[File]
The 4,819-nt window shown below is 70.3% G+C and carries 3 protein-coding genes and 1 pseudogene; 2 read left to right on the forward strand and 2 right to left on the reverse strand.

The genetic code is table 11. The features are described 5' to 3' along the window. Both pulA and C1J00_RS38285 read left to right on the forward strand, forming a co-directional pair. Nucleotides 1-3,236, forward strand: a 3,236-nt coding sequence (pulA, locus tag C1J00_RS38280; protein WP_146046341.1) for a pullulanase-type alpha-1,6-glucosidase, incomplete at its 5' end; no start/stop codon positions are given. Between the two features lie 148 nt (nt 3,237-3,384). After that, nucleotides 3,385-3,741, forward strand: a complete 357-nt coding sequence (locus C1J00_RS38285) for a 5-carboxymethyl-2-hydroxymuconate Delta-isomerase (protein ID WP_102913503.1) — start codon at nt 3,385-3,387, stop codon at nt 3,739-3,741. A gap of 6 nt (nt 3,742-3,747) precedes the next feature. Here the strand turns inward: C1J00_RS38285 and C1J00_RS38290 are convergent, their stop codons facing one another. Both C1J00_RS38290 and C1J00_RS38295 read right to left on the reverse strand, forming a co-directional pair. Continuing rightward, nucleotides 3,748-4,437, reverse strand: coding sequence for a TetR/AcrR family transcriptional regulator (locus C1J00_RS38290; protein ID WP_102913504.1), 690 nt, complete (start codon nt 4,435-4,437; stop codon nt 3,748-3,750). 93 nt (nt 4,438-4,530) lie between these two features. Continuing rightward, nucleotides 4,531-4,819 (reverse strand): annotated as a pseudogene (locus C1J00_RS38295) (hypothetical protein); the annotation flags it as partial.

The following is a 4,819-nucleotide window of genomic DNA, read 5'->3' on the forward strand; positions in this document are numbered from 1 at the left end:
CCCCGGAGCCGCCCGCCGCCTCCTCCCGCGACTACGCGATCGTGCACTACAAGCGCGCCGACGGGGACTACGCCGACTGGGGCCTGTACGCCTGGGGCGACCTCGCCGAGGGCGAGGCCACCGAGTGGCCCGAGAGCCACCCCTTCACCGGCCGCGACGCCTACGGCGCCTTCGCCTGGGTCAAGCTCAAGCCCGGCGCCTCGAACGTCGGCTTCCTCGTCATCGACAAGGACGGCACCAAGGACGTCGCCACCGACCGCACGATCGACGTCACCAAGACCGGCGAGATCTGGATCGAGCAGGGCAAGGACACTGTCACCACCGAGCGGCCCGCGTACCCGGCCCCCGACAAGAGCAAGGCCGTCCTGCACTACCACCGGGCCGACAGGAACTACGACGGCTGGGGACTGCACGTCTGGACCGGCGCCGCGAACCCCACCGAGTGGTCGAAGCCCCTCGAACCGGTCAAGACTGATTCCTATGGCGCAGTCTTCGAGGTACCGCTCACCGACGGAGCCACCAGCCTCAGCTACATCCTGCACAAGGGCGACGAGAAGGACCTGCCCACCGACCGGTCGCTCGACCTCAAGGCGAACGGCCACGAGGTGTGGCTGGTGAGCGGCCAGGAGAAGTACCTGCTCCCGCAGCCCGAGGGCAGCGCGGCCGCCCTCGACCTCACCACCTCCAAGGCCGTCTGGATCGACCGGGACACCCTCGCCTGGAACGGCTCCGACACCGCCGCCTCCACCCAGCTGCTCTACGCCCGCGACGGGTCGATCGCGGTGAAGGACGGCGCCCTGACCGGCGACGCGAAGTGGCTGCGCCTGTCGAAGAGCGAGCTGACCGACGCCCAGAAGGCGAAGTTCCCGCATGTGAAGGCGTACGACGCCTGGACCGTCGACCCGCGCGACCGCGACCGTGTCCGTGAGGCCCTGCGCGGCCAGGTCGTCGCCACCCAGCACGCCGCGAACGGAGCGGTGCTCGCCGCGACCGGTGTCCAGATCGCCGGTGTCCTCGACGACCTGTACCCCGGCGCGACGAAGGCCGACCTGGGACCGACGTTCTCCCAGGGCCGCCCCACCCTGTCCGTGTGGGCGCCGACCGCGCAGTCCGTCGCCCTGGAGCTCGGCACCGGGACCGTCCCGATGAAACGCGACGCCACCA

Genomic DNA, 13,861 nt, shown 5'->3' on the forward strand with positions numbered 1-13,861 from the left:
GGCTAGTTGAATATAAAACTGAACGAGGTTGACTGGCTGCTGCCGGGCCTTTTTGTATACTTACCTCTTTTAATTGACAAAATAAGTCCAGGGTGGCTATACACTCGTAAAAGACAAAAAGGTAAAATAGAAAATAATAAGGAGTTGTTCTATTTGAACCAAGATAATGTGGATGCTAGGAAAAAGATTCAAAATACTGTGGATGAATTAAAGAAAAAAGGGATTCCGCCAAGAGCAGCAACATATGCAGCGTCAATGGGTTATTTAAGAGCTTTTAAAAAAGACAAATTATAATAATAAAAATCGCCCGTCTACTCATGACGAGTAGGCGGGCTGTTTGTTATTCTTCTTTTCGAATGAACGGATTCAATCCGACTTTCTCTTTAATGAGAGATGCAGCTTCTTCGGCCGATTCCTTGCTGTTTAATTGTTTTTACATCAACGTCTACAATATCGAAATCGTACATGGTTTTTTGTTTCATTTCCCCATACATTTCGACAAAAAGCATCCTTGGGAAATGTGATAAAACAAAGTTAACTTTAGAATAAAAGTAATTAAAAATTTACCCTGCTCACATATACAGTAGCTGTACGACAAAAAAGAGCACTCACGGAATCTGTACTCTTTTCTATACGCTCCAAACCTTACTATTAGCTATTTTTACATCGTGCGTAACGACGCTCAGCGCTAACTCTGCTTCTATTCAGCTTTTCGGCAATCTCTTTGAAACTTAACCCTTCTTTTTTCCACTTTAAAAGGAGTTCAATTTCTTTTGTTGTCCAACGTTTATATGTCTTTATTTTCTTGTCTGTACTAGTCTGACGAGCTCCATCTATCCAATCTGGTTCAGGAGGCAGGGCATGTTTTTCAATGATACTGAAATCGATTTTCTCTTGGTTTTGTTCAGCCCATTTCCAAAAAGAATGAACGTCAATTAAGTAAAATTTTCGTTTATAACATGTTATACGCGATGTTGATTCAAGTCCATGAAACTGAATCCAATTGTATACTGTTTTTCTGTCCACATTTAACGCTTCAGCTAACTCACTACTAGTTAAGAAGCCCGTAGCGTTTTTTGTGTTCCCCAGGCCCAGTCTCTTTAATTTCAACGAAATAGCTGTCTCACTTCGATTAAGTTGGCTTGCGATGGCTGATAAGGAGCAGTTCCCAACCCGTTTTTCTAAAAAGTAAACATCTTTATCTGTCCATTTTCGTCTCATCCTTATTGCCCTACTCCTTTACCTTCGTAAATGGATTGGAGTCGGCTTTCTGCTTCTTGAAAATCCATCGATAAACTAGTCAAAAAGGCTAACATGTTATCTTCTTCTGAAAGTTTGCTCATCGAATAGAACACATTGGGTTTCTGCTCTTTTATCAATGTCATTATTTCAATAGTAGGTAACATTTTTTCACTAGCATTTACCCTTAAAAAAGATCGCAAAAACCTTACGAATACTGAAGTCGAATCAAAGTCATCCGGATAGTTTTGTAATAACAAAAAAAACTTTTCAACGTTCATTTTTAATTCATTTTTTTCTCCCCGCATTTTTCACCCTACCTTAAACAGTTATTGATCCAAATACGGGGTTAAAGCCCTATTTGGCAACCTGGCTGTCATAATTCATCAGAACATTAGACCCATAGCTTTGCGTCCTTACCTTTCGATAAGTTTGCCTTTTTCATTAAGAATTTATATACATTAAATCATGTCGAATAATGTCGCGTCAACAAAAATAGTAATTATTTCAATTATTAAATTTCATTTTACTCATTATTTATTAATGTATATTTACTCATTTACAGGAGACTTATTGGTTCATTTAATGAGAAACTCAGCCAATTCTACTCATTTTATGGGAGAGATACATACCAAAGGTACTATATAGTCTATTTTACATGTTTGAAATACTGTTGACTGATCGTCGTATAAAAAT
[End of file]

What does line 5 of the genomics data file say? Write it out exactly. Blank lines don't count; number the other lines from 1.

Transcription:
Genomic DNA, 13,861 nt, shown 5'->3' on the forward strand with positions numbered 1-13,861 from the left: